No need for Youth and Sports Ministry to play cupid

It was a dialogue session that lasted barely an hour. Yet, some good 20 minutes were spent talking about the National Football Development Programme (NFDP).

The session between the Youth and Sports Ministry and the media at the National Stadium in Kuala Lumpur last month did not involve any officials from the guardian of the sport – the FA of Malaysia (FAM).

The NFDP is parked under the ministry, but it shouldn’t. The responsibility to promote, and unearth talents should lie with FAM. The notion that the football association had been slacking in its development programme, thus unable to stamp its mark as a footballing powerhouse in the Southeast Asian region, was the top-most reason why the NFDP was formed.

But that turned out to be a blessing in disguise for FAM, as it no longer had to shoulder the burden of the lack of talents and its poor showing, thanks to the Youth and Sports Ministry that seems all too eager to be in front of the firing squad.

As a result, this creates the assumption that the task of developing a particular sport lies with the ministry. This is wrong.

Fast forward to today, the ministry now seems to want to have a say in badminton.

This is because the nation’s No. 1 shuttler, Lee Zii Jia, is at present, Malaysia’s best bet in winning the elusive gold medal at the Summer Games in Paris next year.

However, Lee has not been able to find his footing, thus the need for some quarters to believe that the Alor Setar-born requires some form of “intervention” by the ministry.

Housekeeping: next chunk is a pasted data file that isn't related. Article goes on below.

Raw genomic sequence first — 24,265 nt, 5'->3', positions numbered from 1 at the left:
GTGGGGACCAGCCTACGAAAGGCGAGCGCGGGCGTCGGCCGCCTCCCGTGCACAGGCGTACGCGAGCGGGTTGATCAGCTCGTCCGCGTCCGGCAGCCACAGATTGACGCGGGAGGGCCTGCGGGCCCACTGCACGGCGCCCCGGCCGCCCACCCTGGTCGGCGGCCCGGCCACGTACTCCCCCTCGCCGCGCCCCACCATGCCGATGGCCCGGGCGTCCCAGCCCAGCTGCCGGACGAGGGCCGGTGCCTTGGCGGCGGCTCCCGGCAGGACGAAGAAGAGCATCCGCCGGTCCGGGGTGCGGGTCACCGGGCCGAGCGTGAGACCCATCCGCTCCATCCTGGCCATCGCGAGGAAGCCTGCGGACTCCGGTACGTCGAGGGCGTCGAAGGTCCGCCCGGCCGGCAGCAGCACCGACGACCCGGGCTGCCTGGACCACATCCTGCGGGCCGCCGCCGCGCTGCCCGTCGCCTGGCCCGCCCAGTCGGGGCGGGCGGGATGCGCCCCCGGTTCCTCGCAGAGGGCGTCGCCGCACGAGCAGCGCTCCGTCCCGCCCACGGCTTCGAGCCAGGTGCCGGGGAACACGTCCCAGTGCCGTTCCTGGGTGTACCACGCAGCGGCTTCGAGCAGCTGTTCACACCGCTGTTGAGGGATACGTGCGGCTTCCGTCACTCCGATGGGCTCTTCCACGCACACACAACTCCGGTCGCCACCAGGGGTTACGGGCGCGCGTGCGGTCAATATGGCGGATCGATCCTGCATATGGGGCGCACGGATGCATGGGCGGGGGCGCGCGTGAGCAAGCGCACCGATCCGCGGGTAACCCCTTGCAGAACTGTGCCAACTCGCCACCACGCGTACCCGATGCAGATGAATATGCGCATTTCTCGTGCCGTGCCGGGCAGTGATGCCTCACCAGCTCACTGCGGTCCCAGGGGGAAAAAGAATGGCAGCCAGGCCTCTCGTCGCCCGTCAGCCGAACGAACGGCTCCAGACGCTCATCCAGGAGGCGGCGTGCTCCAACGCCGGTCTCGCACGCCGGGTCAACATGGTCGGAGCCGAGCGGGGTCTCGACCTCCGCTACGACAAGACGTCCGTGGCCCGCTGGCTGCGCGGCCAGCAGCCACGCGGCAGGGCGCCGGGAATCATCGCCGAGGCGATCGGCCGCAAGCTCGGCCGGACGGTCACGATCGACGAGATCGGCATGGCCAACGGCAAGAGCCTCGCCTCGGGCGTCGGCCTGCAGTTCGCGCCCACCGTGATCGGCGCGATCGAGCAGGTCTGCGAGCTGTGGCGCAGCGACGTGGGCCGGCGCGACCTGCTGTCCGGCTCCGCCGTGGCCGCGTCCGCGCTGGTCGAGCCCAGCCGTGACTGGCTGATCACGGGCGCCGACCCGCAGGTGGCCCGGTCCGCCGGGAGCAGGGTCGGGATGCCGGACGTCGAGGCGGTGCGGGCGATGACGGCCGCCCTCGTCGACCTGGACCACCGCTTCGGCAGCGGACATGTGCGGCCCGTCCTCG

This has not gone down well with certain quarters within the badminton fraternity. If they had the courage to say it on record – and in layman’s terms – it would be: “Why so sibuk wan?”

Lee made a personal choice and had opted out of the national stable. That makes him an independent shuttler. However, regardless of one’s association, only the best should represent the nation at the highest level. As such, it is only right that Lee – based on his ranking – be part of an elite list for the Paris 2024 Olympics.

However, that doesn’t mean that Lee gets to bake the cake, eat the cake, and later take selfies with the cake.

The Road to Gold committee, as said repeatedly in the past, is a add-on to the ongoing programmes that the athletes are undergoing. As such, Lee is expected to receive “top-ups”, whatever that it is, from the training that he is paying out of his own pocket. After all, that’s what being an independent is all about.

But if Lee wants to rejoin the BA of Malaysia or train under its roof, then he should discuss the matter directly with the association, and not go through any intermediary. After all, Lee and BAM president Tan Sri Norza Zakaria have been taking wefies together, so they would most likely know how to reach out to one another.

So, what exactly can the ministry do? Force BAM to take Lee back? That would be seen as interference by the government.

All the ministry and/or its representatives can do, realistically, is to just “talk” to the respective parties, provide some “feel-good factor” via photo ops, and ride on the popularity of the athlete and sport. That’s it.

Several BAM council members are not too keen on having Lee on board. That is expected, given how the saga unfolded last year that saw then prime minister Datuk Seri Ismail Sabri Yaakob playing cupid.

However, egos should not come in the way of the nation’s quest to achieve greatness. If Lee manages to stand at the top of the podium in Paris, he will be forever known as the first Malaysian to do so. Only that matters.

So it’s best for the ministry to give sports associations and athletes the room to make their own decisions. And be accountable for them.

Sports in Malaysia is not just about the elite few. It is about focusing on the masses and developing policies that would see more Malaysians leading a sporty and healthy lifestyle.

That’s where the ministry’s priority should be.